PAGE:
Carmel Valley volunteer recognized as state’s Big Sister of the Year

Katie Nielsen, California’s Big Sister of the Year, with her Little Sister Candra.
Katie Nielsen, California’s Big Sister of the Year, with her Little Sister Candra.

When Katie Nielsen first met her Little Sister, Candra, she was a shy 8-year-old girl. Over the past nine years through Big Brothers Big Sisters, their outings have gone from learning to ride a bike and swim to learning to drive, getting a job, filling out a tax return and planning big for the future.

“It brings me to tears thinking of how much she has done for me and my family. I couldn’t possibly know how to thank her for everything and I would not know where I would be right now if it weren’t for Katie,” Candra wrote in an essay about her Big Sister. “When I do tell her how much I appreciate her and how could I ever repay her, she says, ‘When I see you graduating from the university, that’s how you’ll repay me.’”

Nielsen, a Carmel Valley resident, has been named the Big Sister of the Year for the state of California and is in the running for “Big of the Year” for the entire country, which will be decided in April.

Katie Nielsen and Candra in 2006.

More than the accolades, Nielsen is most honored by the relationship she has built with Candra, spending nearly every Saturday for the past nine years with the girl she has come to think of as a daughter.

“It’s been wonderful for me to see how she’s grown from this shy young girl to a very poised, confident 17-year-old. She is a kind, caring and loving person,” Nielsen said. “I’m proud of her and the girl that she’s developed into.”

Tina Rose, marketing director for Big Brothers Big Sisters of San Diego County, said Bigs of the Year seeks to recognize people like Nielsen, who go above and beyond the expectations of a volunteer mentor.

“The ‘Bigs of the Year’ not only change the lives of the child they are mentoring, but they also inspire others in their community or workplace to engage in the mission of the organization,” Rose said.

“Katie is an exemplary role model of what it means to be a Big Sister. Her commitment to Candra and the Big Brothers Big Sisters of San Diego County program is heartfelt, genuine and inspiring,” said Deborah Condon, CEO and president of Big Brothers Big Sisters of San Diego County. “Katie has supported Candra as she faced many of life’s hardships. I know she will continue to be a strong mentor for Candra far into the future.”

Nielsen has been involved with Big Brothers Big Sisters for 12 years, starting when she lived in Ohio. A longtime commercial banker, she had a Little Sister in Ohio for three years before moving to Carmel Valley with her husband, Merrill, 11 years ago.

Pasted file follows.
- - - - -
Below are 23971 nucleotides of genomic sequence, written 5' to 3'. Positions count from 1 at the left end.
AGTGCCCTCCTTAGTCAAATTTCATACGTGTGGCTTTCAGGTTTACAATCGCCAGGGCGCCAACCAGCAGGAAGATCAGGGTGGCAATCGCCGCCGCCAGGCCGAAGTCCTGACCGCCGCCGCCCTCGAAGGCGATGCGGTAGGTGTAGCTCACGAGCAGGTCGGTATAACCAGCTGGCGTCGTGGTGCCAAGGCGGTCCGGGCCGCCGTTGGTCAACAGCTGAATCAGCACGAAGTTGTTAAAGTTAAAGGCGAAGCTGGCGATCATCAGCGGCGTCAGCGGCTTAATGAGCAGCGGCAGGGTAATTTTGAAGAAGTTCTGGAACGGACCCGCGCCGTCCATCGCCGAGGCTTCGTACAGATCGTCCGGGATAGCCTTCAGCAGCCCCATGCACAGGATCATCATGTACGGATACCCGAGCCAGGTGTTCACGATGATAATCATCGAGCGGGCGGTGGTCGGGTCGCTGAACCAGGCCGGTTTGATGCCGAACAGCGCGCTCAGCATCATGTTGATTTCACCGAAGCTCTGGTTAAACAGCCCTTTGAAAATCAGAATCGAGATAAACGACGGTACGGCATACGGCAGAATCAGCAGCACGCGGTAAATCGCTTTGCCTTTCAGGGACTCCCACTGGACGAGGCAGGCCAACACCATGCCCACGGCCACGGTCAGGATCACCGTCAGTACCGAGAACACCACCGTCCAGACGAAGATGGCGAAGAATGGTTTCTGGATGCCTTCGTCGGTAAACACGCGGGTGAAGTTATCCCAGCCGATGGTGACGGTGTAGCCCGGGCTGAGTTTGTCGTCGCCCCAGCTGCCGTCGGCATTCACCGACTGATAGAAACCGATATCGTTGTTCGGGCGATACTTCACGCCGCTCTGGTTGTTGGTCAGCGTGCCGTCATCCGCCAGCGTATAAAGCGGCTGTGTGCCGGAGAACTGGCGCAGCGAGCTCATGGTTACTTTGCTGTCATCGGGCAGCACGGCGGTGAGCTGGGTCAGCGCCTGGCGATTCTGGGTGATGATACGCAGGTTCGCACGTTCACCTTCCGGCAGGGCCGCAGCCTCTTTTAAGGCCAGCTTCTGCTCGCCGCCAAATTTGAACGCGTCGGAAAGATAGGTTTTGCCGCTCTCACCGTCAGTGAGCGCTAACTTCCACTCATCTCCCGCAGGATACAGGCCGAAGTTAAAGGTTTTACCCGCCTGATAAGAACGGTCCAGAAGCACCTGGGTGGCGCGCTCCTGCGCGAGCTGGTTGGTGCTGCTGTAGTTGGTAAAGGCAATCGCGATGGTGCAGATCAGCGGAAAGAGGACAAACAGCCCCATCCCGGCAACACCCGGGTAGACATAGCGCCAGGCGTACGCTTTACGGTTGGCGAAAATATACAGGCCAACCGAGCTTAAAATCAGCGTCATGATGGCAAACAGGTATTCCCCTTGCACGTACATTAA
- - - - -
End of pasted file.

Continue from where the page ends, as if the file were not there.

She recalls the first Saturday she met Candra, and how the child was afraid to even speak.

“She has a really tough home life,” Nielsen said of Candra, whose first childhood memory is being at the police station after being taken away from her mother.

Candra’s mother has six children and has spent some time in jail, leaving the girl to care for two younger siblings. Her two older brothers dropped out of high school when they became fathers.

In the nine years that Nielsen has known Candra, the child’s family has been evicted from four homes.

One Saturday, Nielsen had a hard time finding the address Candra’s mother had given because the family was living in a one-bedroom guesthouse in an alley behind the main house, with no hot water.

Nielsen is proud that despite her challenging situation, Candra gets straight A’s at Patrick Henry High and was accepted into the SOAR program, a college preparatory independent study curriculum that helps low-income students get into college and helps with applications for scholarships. Through SOAR, Candra expects to finish high school early this December and go to college.

She will not only be the first in her family to go to college, but the first to graduate from high school.

“I’m a Purdue graduate, so she’s heard a lot about the school from me,” Nielsen said, noting that she hasn’t persuaded Candra to pursue a banking career; Candra is interested in studying psychology.

“I have her to thank for showing me all that I am capable of and how much intelligence I have,” Candra wrote. “Katie has been in my life through all the tough times, from problems with myself to family problems. My family didn’t scare her away, so I know she is here to stay.”

Over their time together, the pair have flown kites at the Embarcadero, sailed in yachts on the bay and visited every San Diego-area museum and amusement park. Candra has fond memories of singing in the car together on their outings and being too short for certain rides at the Del Mar Fair.

Last year, Nielsen helped Candra get her first job, at the Crown Cove Aquatic Center in Coronado, where she works with younger children.

“I got my first job because Katie was right behind me, pushing me not to give up. I would have never played the piano, ice skated or even had a best friend that will stick with me forever,” Candra said.

Each of their lives has been enriched by the other — Candra said Nielsen has taught her to be cheerful and work hard; Nielsen said Candra has taught her patience, to be happy despite the many challenges of life — and helped her with many upgrades on her iPhone.

Both Nielsen and Candra are very grateful for what Big Brothers Big Sisters is able to do for a community, especially now that one of Candra’s siblings also has a Big Sister of her own.

“It’s just the best community activity I can think of to be involved with,” Nielsen said. “It’s incredibly fun, and you really can see the difference you can make in one person’s life.”

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